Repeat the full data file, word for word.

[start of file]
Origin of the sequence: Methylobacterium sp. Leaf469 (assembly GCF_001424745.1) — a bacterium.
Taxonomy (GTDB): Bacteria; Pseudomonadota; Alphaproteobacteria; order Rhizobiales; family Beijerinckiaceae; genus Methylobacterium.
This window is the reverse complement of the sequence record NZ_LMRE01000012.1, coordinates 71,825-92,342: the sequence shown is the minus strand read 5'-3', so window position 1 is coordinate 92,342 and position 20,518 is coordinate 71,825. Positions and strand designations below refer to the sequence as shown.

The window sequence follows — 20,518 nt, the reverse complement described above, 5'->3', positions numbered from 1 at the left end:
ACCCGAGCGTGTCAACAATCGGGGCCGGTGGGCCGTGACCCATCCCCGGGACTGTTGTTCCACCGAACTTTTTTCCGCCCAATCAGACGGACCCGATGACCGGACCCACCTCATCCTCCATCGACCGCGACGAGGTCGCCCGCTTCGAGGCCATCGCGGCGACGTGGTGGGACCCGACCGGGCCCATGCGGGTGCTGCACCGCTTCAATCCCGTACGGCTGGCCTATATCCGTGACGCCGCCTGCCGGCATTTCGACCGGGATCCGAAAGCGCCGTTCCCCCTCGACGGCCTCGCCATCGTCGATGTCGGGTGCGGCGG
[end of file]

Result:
Origin of the sequence: Methylobacterium sp. Leaf469 (assembly GCF_001424745.1) — a bacterium.
Taxonomy (GTDB): Bacteria; Pseudomonadota; Alphaproteobacteria; order Rhizobiales; family Beijerinckiaceae; genus Methylobacterium.
This window is the reverse complement of the sequence record NZ_LMRE01000012.1, coordinates 71,825-92,342: the sequence shown is the minus strand read 5'-3', so window position 1 is coordinate 92,342 and position 20,518 is coordinate 71,825. Positions and strand designations below refer to the sequence as shown.

The window sequence follows — 20,518 nt, the reverse complement described above, 5'->3', positions numbered from 1 at the left end:
ACCCGAGCGTGTCAACAATCGGGGCCGGTGGGCCGTGACCCATCCCCGGGACTGTTGTTCCACCGAACTTTTTTCCGCCCAATCAGACGGACCCGATGACCGGACCCACCTCATCCTCCATCGACCGCGACGAGGTCGCCCGCTTCGAGGCCATCGCGGCGACGTGGTGGGACCCGACCGGGCCCATGCGGGTGCTGCACCGCTTCAATCCCGTACGGCTGGCCTATATCCGTGACGCCGCCTGCCGGCATTTCGACCGGGATCCGAAAGCGCCGTTCCCCCTCGACGGCCTCGCCATCGTCGATGTCGGGTGCGGCGG